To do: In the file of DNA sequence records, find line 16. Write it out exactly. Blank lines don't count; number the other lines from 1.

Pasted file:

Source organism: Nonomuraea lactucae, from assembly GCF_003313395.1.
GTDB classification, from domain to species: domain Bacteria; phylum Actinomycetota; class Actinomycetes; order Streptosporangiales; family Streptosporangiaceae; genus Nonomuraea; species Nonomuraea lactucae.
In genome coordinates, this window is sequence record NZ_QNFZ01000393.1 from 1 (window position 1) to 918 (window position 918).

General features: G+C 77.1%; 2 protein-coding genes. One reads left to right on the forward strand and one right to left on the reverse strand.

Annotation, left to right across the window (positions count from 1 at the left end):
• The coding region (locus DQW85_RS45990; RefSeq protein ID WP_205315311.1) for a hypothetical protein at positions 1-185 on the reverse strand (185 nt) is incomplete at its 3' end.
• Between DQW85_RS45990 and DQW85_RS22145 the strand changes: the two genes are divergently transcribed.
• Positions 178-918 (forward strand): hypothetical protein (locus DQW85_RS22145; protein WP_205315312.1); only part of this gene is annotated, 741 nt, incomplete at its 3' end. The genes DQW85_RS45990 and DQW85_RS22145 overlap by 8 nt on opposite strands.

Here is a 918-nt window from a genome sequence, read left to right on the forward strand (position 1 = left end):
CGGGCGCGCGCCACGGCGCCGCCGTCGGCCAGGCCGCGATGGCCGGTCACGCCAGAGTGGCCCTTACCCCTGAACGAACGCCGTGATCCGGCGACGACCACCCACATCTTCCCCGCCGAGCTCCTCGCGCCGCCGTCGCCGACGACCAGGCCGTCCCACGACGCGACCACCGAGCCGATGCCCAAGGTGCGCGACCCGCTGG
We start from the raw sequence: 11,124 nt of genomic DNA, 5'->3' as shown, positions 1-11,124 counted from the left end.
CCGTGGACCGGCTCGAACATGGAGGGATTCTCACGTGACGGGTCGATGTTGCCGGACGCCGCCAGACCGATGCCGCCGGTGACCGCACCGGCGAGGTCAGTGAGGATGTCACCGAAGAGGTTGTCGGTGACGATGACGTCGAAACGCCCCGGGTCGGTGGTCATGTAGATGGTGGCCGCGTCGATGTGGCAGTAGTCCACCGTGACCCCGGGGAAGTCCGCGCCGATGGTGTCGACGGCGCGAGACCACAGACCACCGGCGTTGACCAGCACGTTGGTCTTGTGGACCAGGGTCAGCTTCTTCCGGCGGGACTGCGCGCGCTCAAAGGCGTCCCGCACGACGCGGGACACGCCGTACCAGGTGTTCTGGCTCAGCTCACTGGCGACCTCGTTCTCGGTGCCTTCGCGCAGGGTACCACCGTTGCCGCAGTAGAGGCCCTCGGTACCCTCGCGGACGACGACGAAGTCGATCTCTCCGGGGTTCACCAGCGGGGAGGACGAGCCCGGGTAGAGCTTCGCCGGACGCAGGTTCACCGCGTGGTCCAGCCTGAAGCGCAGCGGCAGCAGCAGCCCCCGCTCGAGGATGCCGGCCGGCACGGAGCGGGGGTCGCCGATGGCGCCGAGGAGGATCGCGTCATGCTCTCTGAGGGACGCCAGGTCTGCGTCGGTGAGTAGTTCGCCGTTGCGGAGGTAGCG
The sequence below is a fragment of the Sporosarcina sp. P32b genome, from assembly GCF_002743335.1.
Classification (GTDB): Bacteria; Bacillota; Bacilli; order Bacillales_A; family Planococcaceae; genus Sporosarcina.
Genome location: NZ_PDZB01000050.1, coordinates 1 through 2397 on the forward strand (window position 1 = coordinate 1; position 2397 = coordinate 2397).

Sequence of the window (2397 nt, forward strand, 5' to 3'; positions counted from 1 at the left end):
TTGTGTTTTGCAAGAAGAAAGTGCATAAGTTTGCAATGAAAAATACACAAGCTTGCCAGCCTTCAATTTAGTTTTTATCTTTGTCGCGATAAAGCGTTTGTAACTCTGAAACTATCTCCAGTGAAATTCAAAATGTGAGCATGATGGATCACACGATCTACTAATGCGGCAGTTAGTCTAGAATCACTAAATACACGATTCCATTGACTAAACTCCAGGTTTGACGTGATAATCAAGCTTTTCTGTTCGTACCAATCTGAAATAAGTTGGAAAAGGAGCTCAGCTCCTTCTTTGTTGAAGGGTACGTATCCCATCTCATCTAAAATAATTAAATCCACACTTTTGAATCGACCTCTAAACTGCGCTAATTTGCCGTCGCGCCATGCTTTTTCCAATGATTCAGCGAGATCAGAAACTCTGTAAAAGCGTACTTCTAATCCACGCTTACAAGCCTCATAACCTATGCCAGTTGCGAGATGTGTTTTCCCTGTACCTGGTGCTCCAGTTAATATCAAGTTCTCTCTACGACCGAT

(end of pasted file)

Sequence of the window (2397 nt, forward strand, 5' to 3'; positions counted from 1 at the left end):